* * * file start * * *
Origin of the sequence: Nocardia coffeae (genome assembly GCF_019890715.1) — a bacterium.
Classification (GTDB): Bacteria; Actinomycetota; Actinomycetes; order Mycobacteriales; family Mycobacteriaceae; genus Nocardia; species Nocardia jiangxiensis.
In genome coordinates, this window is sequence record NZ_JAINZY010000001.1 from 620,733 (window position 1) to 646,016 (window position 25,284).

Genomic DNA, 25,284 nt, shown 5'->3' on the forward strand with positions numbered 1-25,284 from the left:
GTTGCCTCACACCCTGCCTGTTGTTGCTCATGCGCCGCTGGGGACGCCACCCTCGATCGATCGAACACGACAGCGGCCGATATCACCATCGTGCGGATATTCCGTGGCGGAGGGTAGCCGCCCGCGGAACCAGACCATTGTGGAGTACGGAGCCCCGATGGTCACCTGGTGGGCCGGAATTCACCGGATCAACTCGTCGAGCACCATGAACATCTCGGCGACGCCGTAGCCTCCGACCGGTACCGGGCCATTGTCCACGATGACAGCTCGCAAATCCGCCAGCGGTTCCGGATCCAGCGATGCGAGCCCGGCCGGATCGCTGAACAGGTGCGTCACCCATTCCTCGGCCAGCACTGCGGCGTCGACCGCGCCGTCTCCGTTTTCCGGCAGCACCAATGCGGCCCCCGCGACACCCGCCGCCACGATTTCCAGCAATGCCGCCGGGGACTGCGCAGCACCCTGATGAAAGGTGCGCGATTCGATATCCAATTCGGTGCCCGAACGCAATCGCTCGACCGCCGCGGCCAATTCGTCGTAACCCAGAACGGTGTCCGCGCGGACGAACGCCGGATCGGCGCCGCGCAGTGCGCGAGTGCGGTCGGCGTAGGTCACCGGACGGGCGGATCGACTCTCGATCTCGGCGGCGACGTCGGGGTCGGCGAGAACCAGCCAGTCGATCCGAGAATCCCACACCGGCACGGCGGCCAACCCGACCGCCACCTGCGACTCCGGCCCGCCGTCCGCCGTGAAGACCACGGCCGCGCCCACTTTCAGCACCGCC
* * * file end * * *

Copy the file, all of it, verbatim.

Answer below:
Origin of the sequence: Nocardia coffeae (genome assembly GCF_019890715.1) — a bacterium.
Classification (GTDB): Bacteria; Actinomycetota; Actinomycetes; order Mycobacteriales; family Mycobacteriaceae; genus Nocardia; species Nocardia jiangxiensis.
In genome coordinates, this window is sequence record NZ_JAINZY010000001.1 from 620,733 (window position 1) to 646,016 (window position 25,284).

Genomic DNA, 25,284 nt, shown 5'->3' on the forward strand with positions numbered 1-25,284 from the left:
GTTGCCTCACACCCTGCCTGTTGTTGCTCATGCGCCGCTGGGGACGCCACCCTCGATCGATCGAACACGACAGCGGCCGATATCACCATCGTGCGGATATTCCGTGGCGGAGGGTAGCCGCCCGCGGAACCAGACCATTGTGGAGTACGGAGCCCCGATGGTCACCTGGTGGGCCGGAATTCACCGGATCAACTCGTCGAGCACCATGAACATCTCGGCGACGCCGTAGCCTCCGACCGGTACCGGGCCATTGTCCACGATGACAGCTCGCAAATCCGCCAGCGGTTCCGGATCCAGCGATGCGAGCCCGGCCGGATCGCTGAACAGGTGCGTCACCCATTCCTCGGCCAGCACTGCGGCGTCGACCGCGCCGTCTCCGTTTTCCGGCAGCACCAATGCGGCCCCCGCGACACCCGCCGCCACGATTTCCAGCAATGCCGCCGGGGACTGCGCAGCACCCTGATGAAAGGTGCGCGATTCGATATCCAATTCGGTGCCCGAACGCAATCGCTCGACCGCCGCGGCCAATTCGTCGTAACCCAGAACGGTGTCCGCGCGGACGAACGCCGGATCGGCGCCGCGCAGTGCGCGAGTGCGGTCGGCGTAGGTCACCGGACGGGCGGATCGACTCTCGATCTCGGCGGCGACGTCGGGGTCGGCGAGAACCAGCCAGTCGATCCGAGAATCCCACACCGGCACGGCGGCCAACCCGACCGCCACCTGCGACTCCGGCCCGCCGTCCGCCGTGAAGACCACGGCCGCGCCCACTTTCAGCACCGCC